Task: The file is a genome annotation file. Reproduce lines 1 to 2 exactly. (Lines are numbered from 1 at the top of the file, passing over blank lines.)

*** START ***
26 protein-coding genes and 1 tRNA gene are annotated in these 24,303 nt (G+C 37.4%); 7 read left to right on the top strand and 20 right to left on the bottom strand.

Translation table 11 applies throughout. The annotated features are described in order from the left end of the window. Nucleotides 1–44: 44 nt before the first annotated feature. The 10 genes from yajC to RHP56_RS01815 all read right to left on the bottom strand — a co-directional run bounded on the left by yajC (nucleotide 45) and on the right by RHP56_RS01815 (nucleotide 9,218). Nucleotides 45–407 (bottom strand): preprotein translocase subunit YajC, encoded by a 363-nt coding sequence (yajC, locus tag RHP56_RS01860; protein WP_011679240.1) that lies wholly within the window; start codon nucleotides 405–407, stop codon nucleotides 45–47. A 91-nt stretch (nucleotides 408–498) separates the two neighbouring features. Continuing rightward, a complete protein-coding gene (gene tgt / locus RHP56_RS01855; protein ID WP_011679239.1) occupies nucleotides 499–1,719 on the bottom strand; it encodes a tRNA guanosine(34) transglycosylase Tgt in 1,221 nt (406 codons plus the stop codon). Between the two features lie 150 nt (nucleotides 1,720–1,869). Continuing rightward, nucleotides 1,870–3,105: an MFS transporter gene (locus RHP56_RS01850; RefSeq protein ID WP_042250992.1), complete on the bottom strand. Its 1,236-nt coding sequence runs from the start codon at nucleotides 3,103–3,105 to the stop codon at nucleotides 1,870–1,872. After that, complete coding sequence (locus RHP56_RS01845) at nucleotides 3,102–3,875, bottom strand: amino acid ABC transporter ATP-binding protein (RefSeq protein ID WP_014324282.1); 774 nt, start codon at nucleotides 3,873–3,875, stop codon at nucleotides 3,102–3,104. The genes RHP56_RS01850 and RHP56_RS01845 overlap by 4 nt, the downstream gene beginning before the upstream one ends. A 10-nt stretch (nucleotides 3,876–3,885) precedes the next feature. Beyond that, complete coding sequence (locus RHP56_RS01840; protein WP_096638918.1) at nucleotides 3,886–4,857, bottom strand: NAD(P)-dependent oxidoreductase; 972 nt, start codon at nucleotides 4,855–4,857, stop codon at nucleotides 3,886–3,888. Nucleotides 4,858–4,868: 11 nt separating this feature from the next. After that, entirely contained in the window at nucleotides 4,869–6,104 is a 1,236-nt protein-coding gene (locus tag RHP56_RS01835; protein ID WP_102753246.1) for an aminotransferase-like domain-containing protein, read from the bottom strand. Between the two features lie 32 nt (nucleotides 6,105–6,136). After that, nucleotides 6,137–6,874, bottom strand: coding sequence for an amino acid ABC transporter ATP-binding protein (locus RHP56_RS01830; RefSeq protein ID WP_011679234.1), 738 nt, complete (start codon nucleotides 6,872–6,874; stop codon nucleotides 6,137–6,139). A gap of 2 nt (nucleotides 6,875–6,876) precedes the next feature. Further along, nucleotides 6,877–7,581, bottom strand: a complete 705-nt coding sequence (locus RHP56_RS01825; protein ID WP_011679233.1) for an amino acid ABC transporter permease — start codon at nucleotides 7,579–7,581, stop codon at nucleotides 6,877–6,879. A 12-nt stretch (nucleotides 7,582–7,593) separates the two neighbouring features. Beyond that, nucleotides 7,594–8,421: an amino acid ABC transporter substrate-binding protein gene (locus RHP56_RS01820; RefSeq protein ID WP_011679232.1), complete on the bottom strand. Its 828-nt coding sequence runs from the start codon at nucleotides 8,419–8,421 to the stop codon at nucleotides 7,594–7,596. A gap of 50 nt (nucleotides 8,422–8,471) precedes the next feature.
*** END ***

26 protein-coding genes and 1 tRNA gene are annotated in these 24,303 nt (G+C 37.4%); 7 read left to right on the top strand and 20 right to left on the bottom strand.

Translation table 11 applies throughout. The annotated features are described in order from the left end of the window. Nucleotides 1–44: 44 nt before the first annotated feature. The 10 genes from yajC to RHP56_RS01815 all read right to left on the bottom strand — a co-directional run bounded on the left by yajC (nucleotide 45) and on the right by RHP56_RS01815 (nucleotide 9,218). Nucleotides 45–407 (bottom strand): preprotein translocase subunit YajC, encoded by a 363-nt coding sequence (yajC, locus tag RHP56_RS01860; protein WP_011679240.1) that lies wholly within the window; start codon nucleotides 405–407, stop codon nucleotides 45–47. A 91-nt stretch (nucleotides 408–498) separates the two neighbouring features. Continuing rightward, a complete protein-coding gene (gene tgt / locus RHP56_RS01855; protein ID WP_011679239.1) occupies nucleotides 499–1,719 on the bottom strand; it encodes a tRNA guanosine(34) transglycosylase Tgt in 1,221 nt (406 codons plus the stop codon). Between the two features lie 150 nt (nucleotides 1,720–1,869). Continuing rightward, nucleotides 1,870–3,105: an MFS transporter gene (locus RHP56_RS01850; RefSeq protein ID WP_042250992.1), complete on the bottom strand. Its 1,236-nt coding sequence runs from the start codon at nucleotides 3,103–3,105 to the stop codon at nucleotides 1,870–1,872. After that, complete coding sequence (locus RHP56_RS01845) at nucleotides 3,102–3,875, bottom strand: amino acid ABC transporter ATP-binding protein (RefSeq protein ID WP_014324282.1); 774 nt, start codon at nucleotides 3,873–3,875, stop codon at nucleotides 3,102–3,104. The genes RHP56_RS01850 and RHP56_RS01845 overlap by 4 nt, the downstream gene beginning before the upstream one ends. A 10-nt stretch (nucleotides 3,876–3,885) precedes the next feature. Beyond that, complete coding sequence (locus RHP56_RS01840; protein WP_096638918.1) at nucleotides 3,886–4,857, bottom strand: NAD(P)-dependent oxidoreductase; 972 nt, start codon at nucleotides 4,855–4,857, stop codon at nucleotides 3,886–3,888. Nucleotides 4,858–4,868: 11 nt separating this feature from the next. After that, entirely contained in the window at nucleotides 4,869–6,104 is a 1,236-nt protein-coding gene (locus tag RHP56_RS01835; protein ID WP_102753246.1) for an aminotransferase-like domain-containing protein, read from the bottom strand. Between the two features lie 32 nt (nucleotides 6,105–6,136). After that, nucleotides 6,137–6,874, bottom strand: coding sequence for an amino acid ABC transporter ATP-binding protein (locus RHP56_RS01830; RefSeq protein ID WP_011679234.1), 738 nt, complete (start codon nucleotides 6,872–6,874; stop codon nucleotides 6,137–6,139). A gap of 2 nt (nucleotides 6,875–6,876) precedes the next feature. Further along, nucleotides 6,877–7,581, bottom strand: a complete 705-nt coding sequence (locus RHP56_RS01825; protein ID WP_011679233.1) for an amino acid ABC transporter permease — start codon at nucleotides 7,579–7,581, stop codon at nucleotides 6,877–6,879. A 12-nt stretch (nucleotides 7,582–7,593) separates the two neighbouring features. Beyond that, nucleotides 7,594–8,421: an amino acid ABC transporter substrate-binding protein gene (locus RHP56_RS01820; RefSeq protein ID WP_011679232.1), complete on the bottom strand. Its 828-nt coding sequence runs from the start codon at nucleotides 8,419–8,421 to the stop codon at nucleotides 7,594–7,596. A gap of 50 nt (nucleotides 8,422–8,471) precedes the next feature.